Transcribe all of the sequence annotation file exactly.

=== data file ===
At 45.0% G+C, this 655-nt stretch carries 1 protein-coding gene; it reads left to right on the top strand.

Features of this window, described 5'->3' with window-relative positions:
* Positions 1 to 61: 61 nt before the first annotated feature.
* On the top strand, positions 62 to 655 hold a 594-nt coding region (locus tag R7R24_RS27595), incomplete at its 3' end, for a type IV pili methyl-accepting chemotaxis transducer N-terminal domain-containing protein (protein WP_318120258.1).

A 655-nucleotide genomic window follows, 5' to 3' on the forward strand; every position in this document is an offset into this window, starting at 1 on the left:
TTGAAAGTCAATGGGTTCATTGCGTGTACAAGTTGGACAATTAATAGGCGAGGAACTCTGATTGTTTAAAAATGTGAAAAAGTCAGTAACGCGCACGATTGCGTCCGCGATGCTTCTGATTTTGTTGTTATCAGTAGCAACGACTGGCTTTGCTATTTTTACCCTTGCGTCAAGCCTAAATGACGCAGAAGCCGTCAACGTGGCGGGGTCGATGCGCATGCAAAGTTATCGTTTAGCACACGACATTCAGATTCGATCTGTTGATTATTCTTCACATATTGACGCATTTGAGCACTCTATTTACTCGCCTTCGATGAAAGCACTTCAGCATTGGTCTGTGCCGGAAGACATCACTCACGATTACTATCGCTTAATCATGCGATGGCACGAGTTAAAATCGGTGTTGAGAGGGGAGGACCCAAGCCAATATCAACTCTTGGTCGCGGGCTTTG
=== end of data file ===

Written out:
At 45.0% G+C, this 655-nt stretch carries 1 protein-coding gene; it reads left to right on the top strand.

Features of this window, described 5'->3' with window-relative positions:
* Positions 1 to 61: 61 nt before the first annotated feature.
* On the top strand, positions 62 to 655 hold a 594-nt coding region (locus tag R7R24_RS27595), incomplete at its 3' end, for a type IV pili methyl-accepting chemotaxis transducer N-terminal domain-containing protein (protein WP_318120258.1).

A 655-nucleotide genomic window follows, 5' to 3' on the forward strand; every position in this document is an offset into this window, starting at 1 on the left:
TTGAAAGTCAATGGGTTCATTGCGTGTACAAGTTGGACAATTAATAGGCGAGGAACTCTGATTGTTTAAAAATGTGAAAAAGTCAGTAACGCGCACGATTGCGTCCGCGATGCTTCTGATTTTGTTGTTATCAGTAGCAACGACTGGCTTTGCTATTTTTACCCTTGCGTCAAGCCTAAATGACGCAGAAGCCGTCAACGTGGCGGGGTCGATGCGCATGCAAAGTTATCGTTTAGCACACGACATTCAGATTCGATCTGTTGATTATTCTTCACATATTGACGCATTTGAGCACTCTATTTACTCGCCTTCGATGAAAGCACTTCAGCATTGGTCTGTGCCGGAAGACATCACTCACGATTACTATCGCTTAATCATGCGATGGCACGAGTTAAAATCGGTGTTGAGAGGGGAGGACCCAAGCCAATATCAACTCTTGGTCGCGGGCTTTG